I still remember an incident involving my friend who had just moved to the US from a developing country. When he went out to buy milk for the first time from a giant superstore, he was lost in the aisle that was only dedicated to different kinds of milk – whole milk, 2% fat, 1% fat, skimmed milk, soy milk etc. Each category was sorted into various sizes and represented multiple brands. He was confused by so many choices. The store manager arrived just then, handed him a gallon of milk and said “You take this one”, without even asking what his likes and dislikes were. The manager was just keen on making a sale even without assessing what the customer sought.
Well, modern healthcare is more complex than buying a gallon of milk. It involves various stakeholders, who over a period of time assumed a paternalistic attitude towards patients. In a race to grow the armamentarium of treatment approaches, the focus somehow drifted away from the ‘patient’. Thankfully, it is now being stressed much more than ever about bringing the patient back to the centre of the paradigm, especially for chronic diseases which are long-term, variable and often degenerative. In this shifting healthcare landscape, various patient engagement activities have emerged, ranging from including patients’ preferences and needs in clinical trials (in terms of patient reported outcomes) to enabling patients with wearable healthcare technologies to monitor their condition and improve their outcomes. Novel patient engagement models have moved the doctor-patient interaction from the traditional office-based setting to a more informal setting wherein a diabetic patient on vacation can still can get the necessary advice to adjust his/her insulin dose while by the physician who is able to remotely monitor his/her blood glucose levels.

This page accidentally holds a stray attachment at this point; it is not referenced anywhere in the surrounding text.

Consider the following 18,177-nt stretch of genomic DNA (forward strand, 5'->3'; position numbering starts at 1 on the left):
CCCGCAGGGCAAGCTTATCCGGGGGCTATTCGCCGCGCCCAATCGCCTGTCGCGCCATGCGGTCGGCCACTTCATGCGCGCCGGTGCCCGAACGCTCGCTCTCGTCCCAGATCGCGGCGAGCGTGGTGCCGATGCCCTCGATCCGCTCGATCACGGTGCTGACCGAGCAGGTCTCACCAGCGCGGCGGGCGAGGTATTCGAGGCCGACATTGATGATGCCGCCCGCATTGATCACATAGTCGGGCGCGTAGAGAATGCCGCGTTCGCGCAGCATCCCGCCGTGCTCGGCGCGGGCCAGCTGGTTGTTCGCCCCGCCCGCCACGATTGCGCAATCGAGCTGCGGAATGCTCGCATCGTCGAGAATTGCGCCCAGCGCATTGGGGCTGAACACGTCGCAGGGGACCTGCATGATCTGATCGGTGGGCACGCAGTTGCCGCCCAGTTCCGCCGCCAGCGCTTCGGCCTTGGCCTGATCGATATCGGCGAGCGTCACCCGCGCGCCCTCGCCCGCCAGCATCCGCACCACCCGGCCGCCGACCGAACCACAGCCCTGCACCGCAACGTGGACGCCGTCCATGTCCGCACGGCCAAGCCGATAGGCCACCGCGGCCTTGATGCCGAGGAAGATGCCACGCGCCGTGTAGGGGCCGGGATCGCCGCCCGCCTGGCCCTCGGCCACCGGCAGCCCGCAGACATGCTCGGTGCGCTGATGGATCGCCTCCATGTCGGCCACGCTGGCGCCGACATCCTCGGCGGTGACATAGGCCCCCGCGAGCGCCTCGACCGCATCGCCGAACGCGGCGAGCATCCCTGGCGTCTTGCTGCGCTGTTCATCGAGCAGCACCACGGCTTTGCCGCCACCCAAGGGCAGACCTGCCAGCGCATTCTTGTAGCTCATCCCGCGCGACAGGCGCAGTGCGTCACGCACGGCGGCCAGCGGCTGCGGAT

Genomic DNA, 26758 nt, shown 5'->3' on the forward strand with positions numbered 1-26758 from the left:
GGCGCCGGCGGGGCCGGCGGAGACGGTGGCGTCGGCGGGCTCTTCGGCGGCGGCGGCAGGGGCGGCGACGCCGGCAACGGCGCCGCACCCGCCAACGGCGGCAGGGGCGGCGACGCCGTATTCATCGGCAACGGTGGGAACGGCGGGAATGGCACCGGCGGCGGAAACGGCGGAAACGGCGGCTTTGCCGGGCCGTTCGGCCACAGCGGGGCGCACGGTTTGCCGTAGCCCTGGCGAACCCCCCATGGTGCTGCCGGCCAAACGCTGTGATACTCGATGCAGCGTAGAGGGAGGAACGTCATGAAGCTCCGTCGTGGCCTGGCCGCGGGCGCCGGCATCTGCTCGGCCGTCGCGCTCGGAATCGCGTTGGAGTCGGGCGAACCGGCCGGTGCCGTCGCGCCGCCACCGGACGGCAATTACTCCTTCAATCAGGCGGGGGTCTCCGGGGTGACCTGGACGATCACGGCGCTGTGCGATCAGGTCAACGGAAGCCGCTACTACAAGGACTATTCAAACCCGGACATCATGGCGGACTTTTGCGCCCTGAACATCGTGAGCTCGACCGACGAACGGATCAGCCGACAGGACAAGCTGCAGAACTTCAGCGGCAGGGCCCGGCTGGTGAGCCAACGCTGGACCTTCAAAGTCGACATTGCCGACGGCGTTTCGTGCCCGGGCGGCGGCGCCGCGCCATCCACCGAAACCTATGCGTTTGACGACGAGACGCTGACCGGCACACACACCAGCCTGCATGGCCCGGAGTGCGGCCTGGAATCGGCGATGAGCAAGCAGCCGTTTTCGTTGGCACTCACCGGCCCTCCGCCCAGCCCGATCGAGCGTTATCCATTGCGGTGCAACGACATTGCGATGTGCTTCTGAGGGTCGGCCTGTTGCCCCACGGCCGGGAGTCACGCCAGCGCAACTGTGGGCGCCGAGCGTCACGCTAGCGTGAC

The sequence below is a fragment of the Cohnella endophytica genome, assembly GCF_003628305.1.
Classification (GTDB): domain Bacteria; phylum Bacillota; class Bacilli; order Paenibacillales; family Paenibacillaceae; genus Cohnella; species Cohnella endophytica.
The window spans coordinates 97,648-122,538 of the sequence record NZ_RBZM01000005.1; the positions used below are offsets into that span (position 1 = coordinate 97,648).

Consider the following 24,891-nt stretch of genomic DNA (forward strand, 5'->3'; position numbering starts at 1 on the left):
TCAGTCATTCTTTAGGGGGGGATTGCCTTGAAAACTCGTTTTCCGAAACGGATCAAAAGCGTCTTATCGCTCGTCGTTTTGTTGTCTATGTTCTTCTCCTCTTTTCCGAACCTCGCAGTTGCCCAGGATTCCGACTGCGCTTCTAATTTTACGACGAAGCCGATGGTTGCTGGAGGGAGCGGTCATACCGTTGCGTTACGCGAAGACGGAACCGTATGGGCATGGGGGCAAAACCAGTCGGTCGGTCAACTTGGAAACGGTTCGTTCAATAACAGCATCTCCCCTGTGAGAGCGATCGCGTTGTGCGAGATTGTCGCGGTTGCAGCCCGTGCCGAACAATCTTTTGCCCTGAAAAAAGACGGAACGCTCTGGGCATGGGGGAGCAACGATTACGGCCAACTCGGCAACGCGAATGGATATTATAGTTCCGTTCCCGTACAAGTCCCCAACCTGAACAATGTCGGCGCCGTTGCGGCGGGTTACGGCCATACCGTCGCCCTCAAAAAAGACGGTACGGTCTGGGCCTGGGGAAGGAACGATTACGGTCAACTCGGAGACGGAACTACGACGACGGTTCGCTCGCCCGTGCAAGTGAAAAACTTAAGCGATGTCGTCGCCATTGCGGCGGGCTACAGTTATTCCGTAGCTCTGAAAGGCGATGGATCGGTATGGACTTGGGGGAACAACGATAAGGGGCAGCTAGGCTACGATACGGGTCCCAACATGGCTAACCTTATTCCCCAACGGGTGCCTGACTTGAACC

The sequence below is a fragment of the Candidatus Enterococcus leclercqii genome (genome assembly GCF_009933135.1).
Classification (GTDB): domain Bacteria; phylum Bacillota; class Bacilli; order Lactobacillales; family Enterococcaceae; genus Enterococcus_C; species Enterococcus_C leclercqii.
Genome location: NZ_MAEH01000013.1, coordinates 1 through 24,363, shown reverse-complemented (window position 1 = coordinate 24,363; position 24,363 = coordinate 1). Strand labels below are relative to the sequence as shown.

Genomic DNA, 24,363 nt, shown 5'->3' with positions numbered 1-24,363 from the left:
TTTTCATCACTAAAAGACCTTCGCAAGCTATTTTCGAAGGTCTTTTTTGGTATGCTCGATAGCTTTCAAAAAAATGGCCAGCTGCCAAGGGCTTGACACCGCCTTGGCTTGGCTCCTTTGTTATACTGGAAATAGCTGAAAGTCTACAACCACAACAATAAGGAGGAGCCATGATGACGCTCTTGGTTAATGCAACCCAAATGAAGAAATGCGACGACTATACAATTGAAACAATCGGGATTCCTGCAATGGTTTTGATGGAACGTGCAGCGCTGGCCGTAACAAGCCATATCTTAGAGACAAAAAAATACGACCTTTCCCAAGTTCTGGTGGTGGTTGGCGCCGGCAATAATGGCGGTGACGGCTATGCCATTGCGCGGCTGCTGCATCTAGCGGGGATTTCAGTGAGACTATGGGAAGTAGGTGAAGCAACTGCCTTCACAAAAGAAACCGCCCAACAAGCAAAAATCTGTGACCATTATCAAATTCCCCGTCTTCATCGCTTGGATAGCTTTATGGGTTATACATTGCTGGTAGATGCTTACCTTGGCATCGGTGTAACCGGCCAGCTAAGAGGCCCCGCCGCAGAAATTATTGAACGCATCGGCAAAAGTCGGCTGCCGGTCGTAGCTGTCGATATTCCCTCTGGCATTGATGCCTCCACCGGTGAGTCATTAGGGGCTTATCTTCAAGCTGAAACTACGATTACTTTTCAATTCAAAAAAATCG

Evidence suggests that patients who are willing to take charge of their health experience better health outcomes (improvement in medication adherence and reduction in unnecessary monitoring visits to the hospital), lower medical costs and reduced drop-out rates. The essence of patient engagement dwells in keeping patients involved rather than just informed regarding their health status. However, to effectively engage patients, it is important to take decision or design healthcare technologies after taking cognizance of patient needs, willingness, health literacy level, comfort level with the treatment/technology, and expectations. An older, technologically challenged person can be kept engaged by simple phone call reminders about the next hospital visit, whereas a relatively younger patient can be taught to monitor his/her own health by keeping a log of vital parameters and transmitting this data to the provider to effectively plan the treatment. In a resource-constrained but cellular phone rich settings, preventive health-related short messaging services have provided cues to seek healthcare.
Apart from keeping patients involved, patient engagement also helps in generating the much sought ‘real-world data’ needed by regulatory agencies and pharmaceutical companies to bring the drugs that are not only safe and efficacious, but could also achieve outcomes that are relevant to patients. Successful patient engagement is beneficial for all the stakeholders and efforts should be made at each patient healthcare encounter to make it a possibility.